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Security Think Tank: How zero trust lets you take back control

In theory, the elimination of trust on the network simplifies IT security, but zero trust also brings new complications and new challenges. How should CISOs go about moving their organisations from traditional network security to a zero trust architecture?

Zero trust. It’s not just a new buzzword, or perhaps the name of a questionable action film, but instead a real set of principles, procedures and methods for tackling the changing IT security landscape, and modernising approaches to IT infrastructure security from the ground up.

In recent years, the elimination – or at least reduction – of trust on the network has been critical for businesses to defend against multiplying security threats emerging from modern computing.

Mobile computing, remote working and the prevalence of software-as-a-service (SaaS) solutions has meant that traditional perimeter-based security is easily penetrated: trust is therefore a security risk and additional authentication strategies need to be implemented to ensure that each source of data or device has an appropriate level of security.

This is not just common sense from a technological perspective, but it is arguably necessary. The General Data Protection Regulation (GDPR) and other industry-specific laws and regulations mandate that appropriate technical and organisational security measures are implemented by organisations to ensure a level of security of data and systems that is appropriate to the risk.

While zero trust is not yet specifically mandated in many common information security standards, it is increasingly becoming reflective of the start of the art in terms of security.

Zero trust changes the traditional model of “trust, but verify”, where you assume that any device or asset attached to your internal network is likely permitted and safe to access internal-only resources, but still verify that that is the case, to “never trust, always verify”, where every device must pass authentication and security policy checks to access any corporate resources, and to control access only to the extent required.

Thankfully, this shift to zero trust is where infosec teams take back control of the many new perimeters of the corporate ecosystem. It shifts security from the address and location layer to a data-centric model. Zero trust network segmentation also provides visibility into traffic, and allows you to understand the “who, what, when, where, why and how” which are important for managing access, security, monitoring and compliance.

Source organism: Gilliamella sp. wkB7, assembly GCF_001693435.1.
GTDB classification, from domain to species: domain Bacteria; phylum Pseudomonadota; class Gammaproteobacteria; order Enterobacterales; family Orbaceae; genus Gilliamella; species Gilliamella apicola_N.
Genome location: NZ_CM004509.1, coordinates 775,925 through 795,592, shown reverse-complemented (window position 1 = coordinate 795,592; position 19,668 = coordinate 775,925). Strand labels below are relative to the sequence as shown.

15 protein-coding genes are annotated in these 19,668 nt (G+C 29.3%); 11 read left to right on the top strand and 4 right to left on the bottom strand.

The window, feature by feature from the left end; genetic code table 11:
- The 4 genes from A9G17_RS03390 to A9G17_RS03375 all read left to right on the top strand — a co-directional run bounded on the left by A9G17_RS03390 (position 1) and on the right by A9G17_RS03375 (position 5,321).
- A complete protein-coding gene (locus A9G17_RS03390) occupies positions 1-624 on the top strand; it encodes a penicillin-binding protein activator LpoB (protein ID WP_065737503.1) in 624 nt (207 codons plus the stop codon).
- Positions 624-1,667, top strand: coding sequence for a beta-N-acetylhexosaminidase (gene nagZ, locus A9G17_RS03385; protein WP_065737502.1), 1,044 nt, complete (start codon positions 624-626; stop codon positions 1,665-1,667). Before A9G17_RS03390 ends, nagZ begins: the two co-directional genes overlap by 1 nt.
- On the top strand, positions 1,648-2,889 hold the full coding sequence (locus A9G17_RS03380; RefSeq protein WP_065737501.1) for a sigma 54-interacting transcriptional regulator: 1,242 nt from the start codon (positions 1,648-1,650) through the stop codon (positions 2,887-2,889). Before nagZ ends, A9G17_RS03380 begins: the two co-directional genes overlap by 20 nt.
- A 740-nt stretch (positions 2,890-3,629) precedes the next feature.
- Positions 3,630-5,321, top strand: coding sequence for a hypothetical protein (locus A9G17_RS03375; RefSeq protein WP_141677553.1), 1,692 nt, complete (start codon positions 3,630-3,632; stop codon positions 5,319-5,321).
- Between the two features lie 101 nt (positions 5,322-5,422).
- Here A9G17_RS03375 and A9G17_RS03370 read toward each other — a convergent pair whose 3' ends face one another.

Zero trust typically combines control elements to manage the device, user and trust level for anyone wanting access to corporate resources:

  • Unified endpoint management: the ability to enforce and monitor the compliance of all endpoint devices whether corporate owned, bring your own (BYOD) or contractor provided. This means you understand your device estate and specific security threats that might arise, such as operating systems falling out of date.
  • Single sign-on (SSO): One sign-on point, passing fully validated credentials from system to system. A single version of the user ID truth and a single point of entry which validates a user’s credentials, and logs access in and out of corporate systems, is an important part of an easy user experience in a zero trust environment.
  • Multifactor authentication (MFA): a trusted device, a hardware security key, a biometric measure, behavioural analysis, location data, time-based restrictions, and so on – all can be combined to make a “profile” of multiple factors to establish a user’s credentials. When every user must be validated, relying on a single factor is no longer an option.

The new mantra for managing IT security is still to make it as hard as possible for an attack to get through your defences, but understand that this is not a case of “if” an attacker gets through, but “when”. You need to know how best to log, track and trace access paths and data exfiltrated, and limit cross-system contamination, segmenting assets and access to restrict any attackers’ movements, even when they do manage to get inside.